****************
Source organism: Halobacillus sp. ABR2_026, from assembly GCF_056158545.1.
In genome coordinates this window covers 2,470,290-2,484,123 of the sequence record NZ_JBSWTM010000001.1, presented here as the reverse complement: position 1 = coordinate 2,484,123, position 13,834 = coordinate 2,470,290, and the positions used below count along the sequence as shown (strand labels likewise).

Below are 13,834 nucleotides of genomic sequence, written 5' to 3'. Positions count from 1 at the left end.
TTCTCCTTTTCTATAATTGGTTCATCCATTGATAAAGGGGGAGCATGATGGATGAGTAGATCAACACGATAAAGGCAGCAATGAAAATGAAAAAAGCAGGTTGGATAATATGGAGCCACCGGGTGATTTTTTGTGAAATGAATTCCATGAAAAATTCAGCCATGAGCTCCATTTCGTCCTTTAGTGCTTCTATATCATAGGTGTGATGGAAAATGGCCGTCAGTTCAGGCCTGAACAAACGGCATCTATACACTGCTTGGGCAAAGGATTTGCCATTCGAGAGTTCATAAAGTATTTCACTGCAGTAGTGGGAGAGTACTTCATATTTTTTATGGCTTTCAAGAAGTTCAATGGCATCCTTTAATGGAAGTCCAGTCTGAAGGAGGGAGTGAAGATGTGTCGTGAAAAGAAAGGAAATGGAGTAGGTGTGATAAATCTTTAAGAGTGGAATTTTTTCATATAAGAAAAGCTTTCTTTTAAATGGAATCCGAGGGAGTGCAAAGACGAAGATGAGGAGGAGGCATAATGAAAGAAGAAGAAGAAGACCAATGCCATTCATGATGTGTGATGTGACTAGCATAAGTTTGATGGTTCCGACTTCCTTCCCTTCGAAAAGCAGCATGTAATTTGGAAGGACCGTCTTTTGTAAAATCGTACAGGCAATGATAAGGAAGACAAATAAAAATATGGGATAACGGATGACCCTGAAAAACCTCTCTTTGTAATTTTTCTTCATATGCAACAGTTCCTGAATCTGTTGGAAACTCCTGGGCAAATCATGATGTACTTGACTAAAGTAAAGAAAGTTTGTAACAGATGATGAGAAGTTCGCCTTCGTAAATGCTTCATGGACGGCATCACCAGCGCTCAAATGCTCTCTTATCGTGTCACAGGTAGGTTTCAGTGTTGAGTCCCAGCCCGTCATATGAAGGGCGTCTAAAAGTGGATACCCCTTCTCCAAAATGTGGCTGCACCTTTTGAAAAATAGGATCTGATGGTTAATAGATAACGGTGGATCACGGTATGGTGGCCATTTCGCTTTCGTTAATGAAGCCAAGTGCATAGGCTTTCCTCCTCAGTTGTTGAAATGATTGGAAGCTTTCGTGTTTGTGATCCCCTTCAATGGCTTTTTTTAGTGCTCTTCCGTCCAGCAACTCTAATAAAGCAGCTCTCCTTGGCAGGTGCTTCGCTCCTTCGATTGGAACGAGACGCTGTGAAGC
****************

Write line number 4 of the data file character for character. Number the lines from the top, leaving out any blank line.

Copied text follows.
TTCTCCTTTTCTATAATTGGTTCATCCATTGATAAAGGGGGAGCATGATGGATGAGTAGATCAACACGATAAAGGCAGCAATGAAAATGAAAAAAGCAGGTTGGATAATATGGAGCCACCGGGTGATTTTTTGTGAAATGAATTCCATGAAAAATTCAGCCATGAGCTCCATTTCGTCCTTTAGTGCTTCTATATCATAGGTGTGATGGAAAATGGCCGTCAGTTCAGGCCTGAACAAACGGCATCTATACACTGCTTGGGCAAAGGATTTGCCATTCGAGAGTTCATAAAGTATTTCACTGCAGTAGTGGGAGAGTACTTCATATTTTTTATGGCTTTCAAGAAGTTCAATGGCATCCTTTAATGGAAGTCCAGTCTGAAGGAGGGAGTGAAGATGTGTCGTGAAAAGAAAGGAAATGGAGTAGGTGTGATAAATCTTTAAGAGTGGAATTTTTTCATATAAGAAAAGCTTTCTTTTAAATGGAATCCGAGGGAGTGCAAAGACGAAGATGAGGAGGAGGCATAATGAAAGAAGAAGAAGAAGACCAATGCCATTCATGATGTGTGATGTGACTAGCATAAGTTTGATGGTTCCGACTTCCTTCCCTTCGAAAAGCAGCATGTAATTTGGAAGGACCGTCTTTTGTAAAATCGTACAGGCAATGATAAGGAAGACAAATAAAAATATGGGATAACGGATGACCCTGAAAAACCTCTCTTTGTAATTTTTCTTCATATGCAACAGTTCCTGAATCTGTTGGAAACTCCTGGGCAAATCATGATGTACTTGACTAAAGTAAAGAAAGTTTGTAACAGATGATGAGAAGTTCGCCTTCGTAAATGCTTCATGGACGGCATCACCAGCGCTCAAATGCTCTCTTATCGTGTCACAGGTAGGTTTCAGTGTTGAGTCCCAGCCCGTCATATGAAGGGCGTCTAAAAGTGGATACCCCTTCTCCAAAATGTGGCTGCACCTTTTGAAAAATAGGATCTGATGGTTAATAGATAACGGTGGATCACGGTATGGTGGCCATTTCGCTTTCGTTAATGAAGCCAAGTGCATAGGCTTTCCTCCTCAGTTGTTGAAATGATTGGAAGCTTTCGTGTTTGTGATCCCCTTCAATGGCTTTTTTTAGTGCTCTTCCGTCCAGCAACTCTAATAAAGCAGCTCTCCTTGGCAGGTGCTTCGCTCCTTCGATTGGAACGAGACGCTGTGAAGC